Decluttering your spiritual life

Do you sometimes feel in a bit of rut spiritually? Same Bible reading plan for more years than you can remember? Rather an effort to slot in a daily time alone with God? And frankly overwhelmed by all the stuff you feel guilty you’re not praying about?

Even if that’s not you, carrying out a kind of audit of your spiritual life may be helpful.

Asking a few questions to assess how well you’re in touch with what the Holy Spirit wants to do in you could be inspiring. Here’s some ideas to get started.

  • Begin with the Bible – perhaps with this nugget from Psalm 119.

Your word is a lamp to my feet and a light to my path. (verse 105)                                                                        

Ask God to show you the way He sees you’re walking right now and to reveal His will for the way ahead. How can you make the Bible the central source of hearing from God? Research study plans and notes.

  • Ask the Holy Spirit to help – He longs for us to experience the incredible richness of knowing Christ and has more to give us than we can imagine. We are unable to find the truth, wisdom, fulfilment and love we seek without God’s grace.

Ephesians 4;12, 19 I can do all things through Him who strengthens me.  My God will supply every need of yours according to His riches in glory in Christ Jesus.  

  • Ditch feeling guilty – even though the devil would prefer you not to! It’s important to acknowledge our need for God’s forgiveness and recognise where we fail but then to seek after the vision and strength to move forward.

Psalms again – this time 139;23,24. Search me O God and know my heart! Try me and know my thoughts! And see if there be any grievous way in me. And lead me to life everlasting.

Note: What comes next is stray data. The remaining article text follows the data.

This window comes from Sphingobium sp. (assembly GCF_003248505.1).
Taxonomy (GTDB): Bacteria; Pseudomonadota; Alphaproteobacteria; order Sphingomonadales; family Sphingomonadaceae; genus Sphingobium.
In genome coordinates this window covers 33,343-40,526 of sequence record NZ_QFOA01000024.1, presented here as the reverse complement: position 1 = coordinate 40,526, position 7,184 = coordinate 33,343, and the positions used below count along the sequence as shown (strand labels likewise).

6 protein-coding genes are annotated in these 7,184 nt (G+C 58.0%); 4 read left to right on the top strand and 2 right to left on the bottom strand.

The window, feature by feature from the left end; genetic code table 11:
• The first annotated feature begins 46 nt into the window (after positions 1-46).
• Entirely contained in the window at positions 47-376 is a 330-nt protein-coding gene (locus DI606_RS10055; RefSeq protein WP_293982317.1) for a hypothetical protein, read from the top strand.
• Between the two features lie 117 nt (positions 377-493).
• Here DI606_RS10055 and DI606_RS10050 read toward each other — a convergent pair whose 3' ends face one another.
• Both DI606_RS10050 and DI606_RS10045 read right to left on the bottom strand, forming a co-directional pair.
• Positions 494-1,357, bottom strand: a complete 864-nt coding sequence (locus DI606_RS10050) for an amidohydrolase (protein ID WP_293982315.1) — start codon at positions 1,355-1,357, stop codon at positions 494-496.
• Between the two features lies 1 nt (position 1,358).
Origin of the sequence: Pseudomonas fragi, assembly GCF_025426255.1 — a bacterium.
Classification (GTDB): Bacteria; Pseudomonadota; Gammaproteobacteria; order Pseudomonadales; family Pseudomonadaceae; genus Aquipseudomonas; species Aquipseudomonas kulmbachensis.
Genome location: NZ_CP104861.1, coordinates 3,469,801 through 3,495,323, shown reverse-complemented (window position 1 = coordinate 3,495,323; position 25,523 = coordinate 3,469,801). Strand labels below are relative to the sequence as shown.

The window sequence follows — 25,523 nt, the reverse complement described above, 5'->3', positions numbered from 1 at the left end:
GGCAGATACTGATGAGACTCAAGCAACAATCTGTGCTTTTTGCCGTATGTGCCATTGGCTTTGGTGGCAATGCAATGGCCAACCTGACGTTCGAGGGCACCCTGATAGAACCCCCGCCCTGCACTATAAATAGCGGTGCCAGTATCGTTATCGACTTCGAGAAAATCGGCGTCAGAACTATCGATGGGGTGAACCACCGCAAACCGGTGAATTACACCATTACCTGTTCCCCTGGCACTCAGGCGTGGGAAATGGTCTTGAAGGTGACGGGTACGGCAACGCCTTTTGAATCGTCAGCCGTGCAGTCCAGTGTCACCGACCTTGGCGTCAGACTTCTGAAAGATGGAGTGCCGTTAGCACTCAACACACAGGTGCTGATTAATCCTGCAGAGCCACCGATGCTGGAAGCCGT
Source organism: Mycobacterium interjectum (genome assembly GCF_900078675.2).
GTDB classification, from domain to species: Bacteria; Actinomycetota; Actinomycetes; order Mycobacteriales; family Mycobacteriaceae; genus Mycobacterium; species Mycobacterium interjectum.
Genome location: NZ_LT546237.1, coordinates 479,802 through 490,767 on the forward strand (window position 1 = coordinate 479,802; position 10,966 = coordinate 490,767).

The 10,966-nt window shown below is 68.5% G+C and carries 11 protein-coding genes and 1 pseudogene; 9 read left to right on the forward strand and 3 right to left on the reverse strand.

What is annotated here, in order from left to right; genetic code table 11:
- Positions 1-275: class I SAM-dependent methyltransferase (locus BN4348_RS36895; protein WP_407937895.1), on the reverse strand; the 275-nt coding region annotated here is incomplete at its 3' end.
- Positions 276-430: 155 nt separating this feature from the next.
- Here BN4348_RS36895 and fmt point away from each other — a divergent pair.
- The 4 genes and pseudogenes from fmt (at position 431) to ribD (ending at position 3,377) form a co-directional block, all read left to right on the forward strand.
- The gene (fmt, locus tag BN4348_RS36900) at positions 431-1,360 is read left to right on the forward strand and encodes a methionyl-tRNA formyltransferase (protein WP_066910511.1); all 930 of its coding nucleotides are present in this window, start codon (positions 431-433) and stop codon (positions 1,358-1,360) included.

• Plan how you pray – the ACTS pattern works well as a framework. Adoration, Confession, Thanksgiving and Supplication. Do you enjoy listening or singing along to Christian music, or finding other stimuli to focus on the awesomeness of God? is there stuff you know you should say sorry about? Thanking God for what He’s done – whether that’s over many years or yesterday is a great faith lifter.  Then there’s asking prayers which Jesus strongly encouraged again and again.

Matthew 7;7. Ask and it will be given to you; seek and you shall find; knock and it will be opened to you.

  • Give to others – If we believe praying results in God’s will being done, standing with others is a wonderful thing to do. You can’t pray about everything but why not decide on half a dozen people or ministries to invest in – specific requests you can follow up. Work out the best way to make that happen. A list in your Bible? A prayer app like Prayermate? Booklets or prayer letters you receive?

1 Thessalonians 1;2 We give thanks to God for you, constantly mentioning you in our prayers, remembering before our God and Father your work of faith and labour of love and steadfast hope…

The subject of prayer is unfathomable and this little blog just scratches the surface. But I hope even one thing might act as an encouraging catalyst to revitalise your walk with God.

Celia Bowring
Celia isn’t retired yet – although she’s recently changed from being office-based to working from home, so working out her own use of time. Celia writes the CARE Prayer Diary along with many other resources. She also chairs Pray for Schools. And loves being a hands-on grandmother!



  1. Thanks, Celia for this creative article with such a store of ideas. Trust it will ignite many valuable assessments. Kind regards, David

  2. I found several helpful tips, namely the order in our prayers:
    Adoration, confession, thanksgiving, supplication. Also concentrating on half a dozen people or ministries to pray for and so thank you for the help and encouragement.

  3. I found several things helpful, namely the order in which to pray:
    Adoration, confession, thanksgiving, supplication. Also to pray for
    Six people or ministries

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The word retirement is not even in the Bible. What is taught in scripture is transition. There is nothing that says you work most of your life and then get to be selfish for the next 20 years"

Rick Warren, PurposeDrivenLife